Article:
Rethink That Drink – It Is Ok Not to Be Ok


Growing up as the child of an alcoholic, in a rigidly religious home, I learned a few things about life in general. Some were unfortunate observations, like “making mistakes means you’ll be judged and treated as defective or unlovable.” And some I didn’t really understand until I was grown, like “‘Do as I say, not as I do’ is not an effective parenting style (especially for a naturally inquisitive and rebellious kid).” 

My most notable takeaway, though, was that it is not ok not to be ok. 

Maybe your situation was different – but for so many of us, the lesson was the same: 

We should deny our truest, deepest feelings, at any cost. We should keep our emotions secret so other people don’t know we’re struggling. We should avoid being vulnerable enough to reach out for help, especially in the times we need support most.    

From an early age, I learned to bury myself under heaps of shame and the weight of a thousand ‘shoulds’, hiding from the judgments of others. I felt a surreal safety there, despite the heaviness. If nobody knew things were not ok, life felt calmer — at least on the surface. 

Inside, a storm was brewing that would carry through into my early adulthood and beyond. I followed in my father’s footsteps, turning to alcohol whenever I felt ‘not ok.’ On the inside, it numbed me enough to forget about my discomfort, at least temporarily. On the outside, it was a facade that made me seem normal. I blended effortlessly into a sea of pretending-to-be-ok faces. 

In hindsight, it’s crystal clear to me that was a big part of my problem: 

I believed I was the only one pretending. I didn’t realize that the sea I was blending into was filled with people who were just as ‘not ok’ as me. 

It’s easy, in our society, to appear to be ok behind the mask of alcohol.

It is common for people to declare, “I need a drink!” in a moment of stress and be completely understood by most adults within hearing distance. It is customary for alcohol to be present at most major life events – weddings, funerals, birthdays, promotion celebrations, holiday parties – as well as restaurants, festivals, theaters, etc. It is literally everywhere we look.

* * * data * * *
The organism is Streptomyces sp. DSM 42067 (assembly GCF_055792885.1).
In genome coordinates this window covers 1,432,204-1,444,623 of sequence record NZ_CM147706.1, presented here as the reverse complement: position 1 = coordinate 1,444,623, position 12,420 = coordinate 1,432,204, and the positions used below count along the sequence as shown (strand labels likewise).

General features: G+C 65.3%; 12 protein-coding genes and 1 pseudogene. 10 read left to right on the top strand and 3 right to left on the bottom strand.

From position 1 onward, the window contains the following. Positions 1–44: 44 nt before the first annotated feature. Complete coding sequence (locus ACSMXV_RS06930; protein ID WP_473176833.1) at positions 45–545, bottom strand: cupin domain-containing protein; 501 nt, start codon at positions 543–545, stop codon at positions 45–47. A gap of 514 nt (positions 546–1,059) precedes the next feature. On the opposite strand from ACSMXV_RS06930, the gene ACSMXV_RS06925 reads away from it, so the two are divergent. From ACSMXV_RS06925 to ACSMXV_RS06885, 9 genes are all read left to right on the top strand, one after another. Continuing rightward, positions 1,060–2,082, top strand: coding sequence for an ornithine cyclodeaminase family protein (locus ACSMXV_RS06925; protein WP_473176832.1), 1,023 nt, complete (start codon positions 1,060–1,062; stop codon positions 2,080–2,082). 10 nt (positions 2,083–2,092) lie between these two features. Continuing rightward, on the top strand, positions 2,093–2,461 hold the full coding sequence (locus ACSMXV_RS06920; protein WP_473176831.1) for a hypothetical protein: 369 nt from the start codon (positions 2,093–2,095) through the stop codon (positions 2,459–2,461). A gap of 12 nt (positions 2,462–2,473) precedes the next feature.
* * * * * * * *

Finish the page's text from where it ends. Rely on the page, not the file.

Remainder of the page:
Alcohol is so normalized, non-drinkers are frequently questioned for NOT drinking. Misery loves company, right? And if most everyone masks their not ok-ness with alcohol, then the simple fact that this practice is considered ‘normal’ becomes a sort of contorted stamp of approval on our ok-ness. 

The truth is, when everyone is equally numbed out and unaware that we’re not alone in feeling not ok – we unwittingly meld into the collective sea of pretenders. 

Even if you’re reading this and thinking, “I didn’t grow up in an alcoholic home,” you might still relate to using alcohol as a means to blend in, numb your discomfort, or deal with stress. 

It’s understandable. We’ve been trained this way all our lives. Our culture reinforces these reactions and expects us not to notice that, deep down, these methods are just not working to make us feel happy, fulfilled, or even ‘ok’ at the most basic level. 

Once my eyes and heart were opened to this, I felt like a massive weight had been lifted. I could let go of the shame and fear of judgement just by accepting my situation for what it was. I realized this simple truth: 

You don’t have to be an alcoholic to want to change your relationship with alcohol. 

It’s time to consider that there is actually a positive reason for questioning your consumption of alcohol, despite all the signs around you that say otherwise: YOU are meant for better than this. This understanding empowers us to see past our fear to the deeper truths about what alcohol really does to us, physically, mentally, and emotionally. We can reclaim control of our negative reaction patterns.